Other political leaders said that they are going to explain to farmers how they are currently spreading diseases by sharing seeds and seedlings from crops that are already infected. But by using clean seed bred through biotechnology, they can obtain improved yields.
The breeding process and its success
Dr. Titus Alicai, principal research officer, plant virologist and program leader for the root crops research program at NaCRRI, recently addressed central Uganda political leaders at the Institute. He told them that scientists carry out research work to address emerging problems. In the past, when Uganda’s population was still low, they used conventional methods to breed better plant varieties. Today, however, scientists are using genetic modification to address the challenges facing farmers who are trying to feed a growing population.
“Most Ugandans are fond of referring to plants as ‘our indigenous crops,’ which is not true because most of these plants were brought to the country by ancient traders, including cassava, which came from Brazil some 160 years ago,” he explained. “As scientists, we work through collaboration with our colleagues in Europe, USA and countries in Africa in adopting best practices in breeding improved crop varieties.”
In recounting the background of cassava diseases, he noted that cassava mosaic virus (CMV) was spotted in Uganda in 1975. In response, scientists bred resistant varieties and it is no longer a major problem. But CBSV emerged in 2004 and by 2014 it had spread to all regions in Uganda. By 2012 , researchers from Uganda, Nigeria and Kenya had embarked on the project to produce east African cassava varieties resistant to both diseases.
CBSV is intense in central Uganda and affecting farmers growing varieties bred using conventional means. Statistical data from the National Agricultural Research Organization (NARO) indicate that once cassava brown streak virus invades a farmer’s field, it can cause 100 percent yield loss. With CMV, yield loss ranges from 30 to 100 percent.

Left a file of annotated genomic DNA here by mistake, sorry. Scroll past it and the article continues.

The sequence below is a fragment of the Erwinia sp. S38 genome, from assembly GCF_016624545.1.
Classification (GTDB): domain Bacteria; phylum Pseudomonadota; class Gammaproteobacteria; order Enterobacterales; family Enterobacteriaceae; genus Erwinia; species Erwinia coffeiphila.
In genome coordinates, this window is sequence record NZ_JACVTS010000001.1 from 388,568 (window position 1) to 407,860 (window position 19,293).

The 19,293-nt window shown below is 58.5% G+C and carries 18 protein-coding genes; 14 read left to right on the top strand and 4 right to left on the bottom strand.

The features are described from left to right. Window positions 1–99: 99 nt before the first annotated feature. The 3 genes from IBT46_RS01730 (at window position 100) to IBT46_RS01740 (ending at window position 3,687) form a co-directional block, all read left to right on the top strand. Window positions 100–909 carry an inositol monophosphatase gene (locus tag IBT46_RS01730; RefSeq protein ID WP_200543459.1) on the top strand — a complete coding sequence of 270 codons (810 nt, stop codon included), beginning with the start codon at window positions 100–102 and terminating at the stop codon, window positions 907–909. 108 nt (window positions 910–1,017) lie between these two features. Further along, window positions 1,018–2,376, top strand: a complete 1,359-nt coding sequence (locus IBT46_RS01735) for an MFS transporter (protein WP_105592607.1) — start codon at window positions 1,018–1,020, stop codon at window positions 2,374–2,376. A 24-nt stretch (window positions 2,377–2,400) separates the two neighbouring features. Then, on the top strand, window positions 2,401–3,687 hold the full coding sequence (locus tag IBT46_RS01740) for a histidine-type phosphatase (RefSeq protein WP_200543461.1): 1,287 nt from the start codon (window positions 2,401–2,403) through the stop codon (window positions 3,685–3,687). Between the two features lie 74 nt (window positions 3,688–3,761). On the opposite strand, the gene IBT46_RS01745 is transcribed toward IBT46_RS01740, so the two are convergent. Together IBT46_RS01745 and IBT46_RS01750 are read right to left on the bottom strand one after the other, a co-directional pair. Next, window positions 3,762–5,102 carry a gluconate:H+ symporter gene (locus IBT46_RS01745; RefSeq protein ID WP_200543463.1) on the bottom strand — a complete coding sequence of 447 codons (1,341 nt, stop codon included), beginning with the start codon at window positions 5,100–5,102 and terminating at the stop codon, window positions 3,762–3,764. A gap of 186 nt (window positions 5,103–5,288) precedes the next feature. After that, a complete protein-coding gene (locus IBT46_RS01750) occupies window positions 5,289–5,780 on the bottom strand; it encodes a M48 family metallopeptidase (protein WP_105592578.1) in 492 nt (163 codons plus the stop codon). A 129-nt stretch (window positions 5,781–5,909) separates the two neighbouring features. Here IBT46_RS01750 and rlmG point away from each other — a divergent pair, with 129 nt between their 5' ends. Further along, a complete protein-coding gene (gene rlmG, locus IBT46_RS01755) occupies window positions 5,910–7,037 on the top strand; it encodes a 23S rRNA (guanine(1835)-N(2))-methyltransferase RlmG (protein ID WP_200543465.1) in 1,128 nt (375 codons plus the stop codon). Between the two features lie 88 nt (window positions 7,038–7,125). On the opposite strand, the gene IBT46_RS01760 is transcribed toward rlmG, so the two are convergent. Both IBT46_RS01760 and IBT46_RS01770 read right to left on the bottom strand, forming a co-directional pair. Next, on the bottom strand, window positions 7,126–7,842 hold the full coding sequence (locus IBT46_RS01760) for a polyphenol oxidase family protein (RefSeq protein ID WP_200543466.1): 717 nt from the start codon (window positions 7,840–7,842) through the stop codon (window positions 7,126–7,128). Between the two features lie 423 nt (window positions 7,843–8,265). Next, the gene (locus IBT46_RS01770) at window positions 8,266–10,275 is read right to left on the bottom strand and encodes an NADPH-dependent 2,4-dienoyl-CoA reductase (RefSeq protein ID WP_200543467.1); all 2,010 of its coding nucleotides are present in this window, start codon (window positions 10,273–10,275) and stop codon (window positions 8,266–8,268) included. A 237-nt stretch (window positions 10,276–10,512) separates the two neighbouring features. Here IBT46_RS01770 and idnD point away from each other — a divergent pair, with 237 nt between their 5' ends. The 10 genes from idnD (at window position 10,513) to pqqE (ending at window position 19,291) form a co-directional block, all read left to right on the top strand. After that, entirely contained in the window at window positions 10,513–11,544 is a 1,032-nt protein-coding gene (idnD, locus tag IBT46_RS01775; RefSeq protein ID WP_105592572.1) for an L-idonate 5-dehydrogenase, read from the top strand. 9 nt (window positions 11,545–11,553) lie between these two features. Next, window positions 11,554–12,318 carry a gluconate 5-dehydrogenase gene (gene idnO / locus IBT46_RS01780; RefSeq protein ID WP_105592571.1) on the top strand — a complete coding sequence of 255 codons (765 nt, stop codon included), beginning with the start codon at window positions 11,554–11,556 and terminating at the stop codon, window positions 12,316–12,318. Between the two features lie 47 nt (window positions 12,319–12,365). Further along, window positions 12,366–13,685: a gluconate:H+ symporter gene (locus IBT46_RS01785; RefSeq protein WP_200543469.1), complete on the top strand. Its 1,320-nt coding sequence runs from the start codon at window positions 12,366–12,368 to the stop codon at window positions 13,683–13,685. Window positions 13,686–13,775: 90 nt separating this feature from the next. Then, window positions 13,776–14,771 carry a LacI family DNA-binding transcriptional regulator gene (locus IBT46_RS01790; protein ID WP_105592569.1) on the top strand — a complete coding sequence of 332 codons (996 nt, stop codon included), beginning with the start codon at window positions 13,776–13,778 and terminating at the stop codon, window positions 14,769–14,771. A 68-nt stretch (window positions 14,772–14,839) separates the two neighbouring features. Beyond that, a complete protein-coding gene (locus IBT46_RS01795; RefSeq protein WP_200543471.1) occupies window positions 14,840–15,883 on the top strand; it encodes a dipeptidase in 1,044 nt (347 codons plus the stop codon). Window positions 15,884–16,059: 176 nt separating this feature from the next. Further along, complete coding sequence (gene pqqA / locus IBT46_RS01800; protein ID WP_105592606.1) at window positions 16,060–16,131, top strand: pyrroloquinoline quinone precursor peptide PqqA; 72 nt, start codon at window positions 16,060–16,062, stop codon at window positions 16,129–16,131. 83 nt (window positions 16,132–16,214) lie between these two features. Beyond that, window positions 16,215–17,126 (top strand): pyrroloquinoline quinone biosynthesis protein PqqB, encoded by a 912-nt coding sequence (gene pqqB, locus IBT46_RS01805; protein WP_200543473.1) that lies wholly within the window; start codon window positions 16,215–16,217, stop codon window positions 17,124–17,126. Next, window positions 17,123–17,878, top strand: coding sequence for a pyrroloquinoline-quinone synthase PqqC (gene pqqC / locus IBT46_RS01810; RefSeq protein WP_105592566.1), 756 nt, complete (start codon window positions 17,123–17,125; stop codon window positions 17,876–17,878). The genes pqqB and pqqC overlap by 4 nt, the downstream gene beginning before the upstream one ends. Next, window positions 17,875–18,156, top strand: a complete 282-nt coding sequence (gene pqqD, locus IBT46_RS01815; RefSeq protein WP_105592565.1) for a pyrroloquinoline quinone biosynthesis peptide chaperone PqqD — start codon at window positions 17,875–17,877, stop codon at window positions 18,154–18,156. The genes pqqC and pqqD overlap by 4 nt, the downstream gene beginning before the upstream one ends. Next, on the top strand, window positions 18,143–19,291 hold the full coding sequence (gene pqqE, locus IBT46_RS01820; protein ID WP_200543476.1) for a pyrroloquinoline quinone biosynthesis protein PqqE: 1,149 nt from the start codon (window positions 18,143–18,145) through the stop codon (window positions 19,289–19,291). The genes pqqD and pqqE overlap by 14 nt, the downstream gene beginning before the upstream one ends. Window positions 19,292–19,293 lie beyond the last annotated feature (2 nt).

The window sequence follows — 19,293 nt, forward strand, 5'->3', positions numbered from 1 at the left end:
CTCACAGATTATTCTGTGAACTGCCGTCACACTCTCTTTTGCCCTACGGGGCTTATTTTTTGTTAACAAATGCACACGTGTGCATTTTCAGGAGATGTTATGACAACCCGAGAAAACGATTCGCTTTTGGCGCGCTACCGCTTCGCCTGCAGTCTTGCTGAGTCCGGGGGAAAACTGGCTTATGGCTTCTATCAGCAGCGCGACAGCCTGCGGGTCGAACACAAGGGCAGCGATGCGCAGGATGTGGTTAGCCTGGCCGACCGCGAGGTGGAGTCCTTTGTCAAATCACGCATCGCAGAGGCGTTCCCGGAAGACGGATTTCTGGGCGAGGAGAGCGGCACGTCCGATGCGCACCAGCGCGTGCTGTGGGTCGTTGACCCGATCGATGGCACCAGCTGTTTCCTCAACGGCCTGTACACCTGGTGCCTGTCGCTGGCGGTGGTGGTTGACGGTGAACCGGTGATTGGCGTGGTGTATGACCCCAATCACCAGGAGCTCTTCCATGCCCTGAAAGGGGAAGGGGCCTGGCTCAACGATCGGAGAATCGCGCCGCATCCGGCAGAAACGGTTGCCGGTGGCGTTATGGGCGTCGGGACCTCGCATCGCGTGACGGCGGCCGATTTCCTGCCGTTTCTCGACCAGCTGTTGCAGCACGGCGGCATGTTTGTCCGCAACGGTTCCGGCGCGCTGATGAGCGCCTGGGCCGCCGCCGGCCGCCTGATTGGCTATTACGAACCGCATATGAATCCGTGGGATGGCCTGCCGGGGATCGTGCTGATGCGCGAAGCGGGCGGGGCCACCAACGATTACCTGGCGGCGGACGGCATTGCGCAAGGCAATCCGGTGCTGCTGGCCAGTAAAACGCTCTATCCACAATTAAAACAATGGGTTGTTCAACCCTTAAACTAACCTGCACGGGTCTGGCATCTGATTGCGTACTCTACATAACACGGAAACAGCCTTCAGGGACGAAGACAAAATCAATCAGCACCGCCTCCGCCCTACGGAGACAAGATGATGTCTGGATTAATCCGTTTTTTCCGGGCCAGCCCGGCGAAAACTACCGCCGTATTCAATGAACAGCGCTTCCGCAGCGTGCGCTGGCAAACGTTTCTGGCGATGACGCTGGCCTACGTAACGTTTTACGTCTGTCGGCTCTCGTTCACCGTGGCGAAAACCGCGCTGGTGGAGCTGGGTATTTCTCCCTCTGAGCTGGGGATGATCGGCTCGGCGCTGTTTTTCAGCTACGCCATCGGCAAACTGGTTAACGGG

But the varieties developed through genetic engineering, which uses the virus to essentially immunize the plants, much like a vaccination against human disease, has shown broad resistance to CBSV, offering hope that farmers will benefit immensely in terms of yield improvement if they adopt them.
Alicai explained that this ongoing research went through the required procedure, from product development in the laboratory to screen house testing and finally experimental field trials at Mubuku Irrigation Scheme in Western Uganda and the National Semi Arid Resources Research Institute (NaSARRI) in Eastern Uganda. The research documented 100 percent resistance to CBSV.
How GMO cassava can be used as industrial product
Makara told the political leaders that in addition to its food security role, cassava is considered an industrial crop. High quality cassava starch can be used to brew beer, make bread and cakes and develop medicine, including pharmaceutical syrup. But unless farmers can grow disease-resistant plants, manufacturers will be unable to obtain the required quantities of cassava.
Makara cautioned farmers to stop further spread of the disease by sharing cassava stems infested with the virus, which underscores the need for certified cassava multipliers to come on board and make cassava seed multiplication formal.
He asked the politicians to spread the good news about GMOs to their farmer constituents. Makara said they must stop believing information that is not from authentic source and instead start listening to the facts provided by scientists.